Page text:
After several days of domestic and international condemnation of a U.S. immigration policy that has allowed more than 2,000 children to be taken away from their parents and put in detention facilities, U.S. President Donald Trump signed an executive order on Wednesday pledging to “maintain family unity, including by detaining alien families together where appropriate.”
But there’s no indication yet of how that order will affect the children who have already been separated from their families for up to two months.
Doctors, psychologists and other experts say children must be reunified with their families immediately to not only relieve the distress the kids have experienced, but to spare them “potentially lifelong consequences on their mental and physical health.”
“Children are resilient and [the effect of] this is reversible, but only if the separation is brief,” said Dr. Mahli Brindamour, a member of the Caring for Kids New to Canada task force with the Canadian Paediatric Society. “If that separation lasts for too long, then the damages can be irreparable.”
Brindamour, a pediatrician in Saskatoon whose patients include immigrant and refugee children, said the Canadian Paediatric Society agrees with the American Academy of Pediatrics’s position that the U.S. practice is “government-sanctioned child abuse.”
Children forcibly taken from their families go through both immediate and long-term health issues, Brindamour said, starting with “extreme” distress and fear.
“[They can] cry for hours and hours. Eventually they will stop crying. However, they continue to face this intense trauma and intense agitation and over a few days and over a few weeks. That can lead to severe mental health problems.”
Those problems can include depression, anxiety, post-traumatic stress disorder (PTSD) and “selective mutism,” in which a child develops an inability to speak in settings where they feel uncomfortable.
They can also suffer cognitive problems, including difficulty concentrating or learning.
If the traumatic situation doesn’t change, it can also take a physical toll, Brindamour said, putting children at increased risk for chronic diseases such as diabetes, heart disease and hypertension.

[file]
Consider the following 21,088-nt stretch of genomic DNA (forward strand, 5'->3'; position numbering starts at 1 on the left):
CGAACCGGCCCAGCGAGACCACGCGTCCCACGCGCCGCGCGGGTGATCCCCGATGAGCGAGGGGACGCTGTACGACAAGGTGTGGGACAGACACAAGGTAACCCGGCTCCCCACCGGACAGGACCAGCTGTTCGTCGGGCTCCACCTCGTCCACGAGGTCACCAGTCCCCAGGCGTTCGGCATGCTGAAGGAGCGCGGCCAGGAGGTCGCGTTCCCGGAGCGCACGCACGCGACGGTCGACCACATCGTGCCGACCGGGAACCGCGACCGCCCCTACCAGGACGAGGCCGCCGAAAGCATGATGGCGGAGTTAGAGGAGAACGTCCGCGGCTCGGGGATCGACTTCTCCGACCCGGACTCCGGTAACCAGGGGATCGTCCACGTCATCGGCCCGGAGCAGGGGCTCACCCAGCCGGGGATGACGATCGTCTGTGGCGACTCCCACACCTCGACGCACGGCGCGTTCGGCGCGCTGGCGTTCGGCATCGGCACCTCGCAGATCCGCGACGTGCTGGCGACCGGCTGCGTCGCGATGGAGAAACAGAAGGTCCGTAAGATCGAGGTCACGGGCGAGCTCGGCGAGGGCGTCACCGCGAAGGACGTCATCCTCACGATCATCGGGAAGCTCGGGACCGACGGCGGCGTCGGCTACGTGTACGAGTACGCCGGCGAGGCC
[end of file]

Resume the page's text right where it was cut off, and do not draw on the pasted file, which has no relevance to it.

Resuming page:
There’s a biological basis for many of the health problems that occur, said Pia Rebello Britto, a psychologist and chief of early childhood development at UNICEF.
When facing intense stress, the body releases the hormone cortisol, meant to trigger the “fight or flight” response.
But if the hormone continues to be released as the child stays in that intensely traumatic situation, the amount becomes “toxic,” Rebello Britto said, and can hamper brain cell connections and impede normal childhood development.
“It could even be that the structure of their brains is at risk,” she said.
Changes in the brain
Studies of the brain scans of institutionalized children, including in orphanages in Romania, have shown less electrical activity than normal, meaning the brain is not engaging the way it should be, Rebello Britto said.
When young children are taken away from a parent or caregiver they trust to not only keep them alive, but help them make sense of the world, a vital bond “gets severed.”
That can lead to attachment and trust problems in relationships with others, as well as an inability to appropriately manage stress later on in life, she said.
But children have an innate resilience, she said, so damage can be minimized if officials move quickly to reunite children with their families.
“[If they can] give them back the love and the care they need, there is a possibility of reversal for young children,” Rebello Britto said.
Trump’s executive order says that children will still be held in detention — but with their parents or family members. Although that may address the separation issue, being in detention still makes children susceptible to many of the same health risk, Brindamour said.
“Detention is of course not a normal or positive environment for children,” Brindamour said. “They might spend days in secure facilities, they might be exposed to being searched, they might be surrounded by wire fences, they’re not allowed to play outdoors.
“They might not have access to our regular schooling, education, play.”
Canadian migrant children in detention
Keeping children in detention with their families happens in Canada — a practice the Canadian Paediatric Society also opposes.
In response to a CBC inquiry about the Canada Border Services Agency (CBSA) practice of detaining immigrant and refugee children, a spokesperson for Public Safety Minister Ralph Goodale said that in Canada, “children are detained only as a last resort.”
“When parents are detained, CBSA officers work with parents and child welfare authorities. While alternatives are always considered first, some parents prefer their children to be housed with them,” press secretary Scott Bardsley said in an email on Wednesday.
“Immigration detention can only be used when there are serious concerns about flight risk, an individual being unidentified or a danger to the public.”
Bardsley said that “in the coming weeks the CBSA will be announcing the implementation of new alternatives to detention— such as community supervision — which will help further reduce the use of detention.”
Rebello Britto noted that if the 2,000 children and parents currently separated in the U.S. are reunited, they will need ongoing support to process what they’ve been through.
“[The parents] have suffered tremendous trauma themselves,” she said.